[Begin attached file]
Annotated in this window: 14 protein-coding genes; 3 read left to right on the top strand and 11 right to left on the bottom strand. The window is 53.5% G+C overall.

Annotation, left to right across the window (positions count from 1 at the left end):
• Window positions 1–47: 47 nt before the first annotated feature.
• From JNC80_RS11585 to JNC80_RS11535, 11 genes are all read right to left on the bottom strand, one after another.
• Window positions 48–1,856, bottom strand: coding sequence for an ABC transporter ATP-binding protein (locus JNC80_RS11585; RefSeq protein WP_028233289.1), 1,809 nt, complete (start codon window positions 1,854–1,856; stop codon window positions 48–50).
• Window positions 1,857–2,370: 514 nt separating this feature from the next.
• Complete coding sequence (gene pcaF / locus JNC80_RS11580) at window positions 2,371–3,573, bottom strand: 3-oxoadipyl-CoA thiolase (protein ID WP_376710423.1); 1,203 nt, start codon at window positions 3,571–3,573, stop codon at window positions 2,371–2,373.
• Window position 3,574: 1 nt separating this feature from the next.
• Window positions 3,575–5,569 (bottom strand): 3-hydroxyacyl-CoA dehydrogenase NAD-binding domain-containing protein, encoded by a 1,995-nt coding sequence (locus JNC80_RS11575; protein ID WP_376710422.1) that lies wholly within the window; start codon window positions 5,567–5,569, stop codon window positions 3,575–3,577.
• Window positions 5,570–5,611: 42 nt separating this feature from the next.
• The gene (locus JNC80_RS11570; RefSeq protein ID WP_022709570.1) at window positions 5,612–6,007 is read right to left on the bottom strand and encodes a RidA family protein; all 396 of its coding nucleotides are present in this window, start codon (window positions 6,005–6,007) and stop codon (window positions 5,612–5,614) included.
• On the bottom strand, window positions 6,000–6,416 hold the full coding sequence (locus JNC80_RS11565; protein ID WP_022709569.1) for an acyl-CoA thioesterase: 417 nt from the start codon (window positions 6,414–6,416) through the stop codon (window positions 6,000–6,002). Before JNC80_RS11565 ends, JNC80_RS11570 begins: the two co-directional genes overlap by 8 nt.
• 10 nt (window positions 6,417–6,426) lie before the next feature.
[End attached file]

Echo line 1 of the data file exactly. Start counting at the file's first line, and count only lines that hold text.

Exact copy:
Annotated in this window: 14 protein-coding genes; 3 read left to right on the top strand and 11 right to left on the bottom strand. The window is 53.5% G+C overall.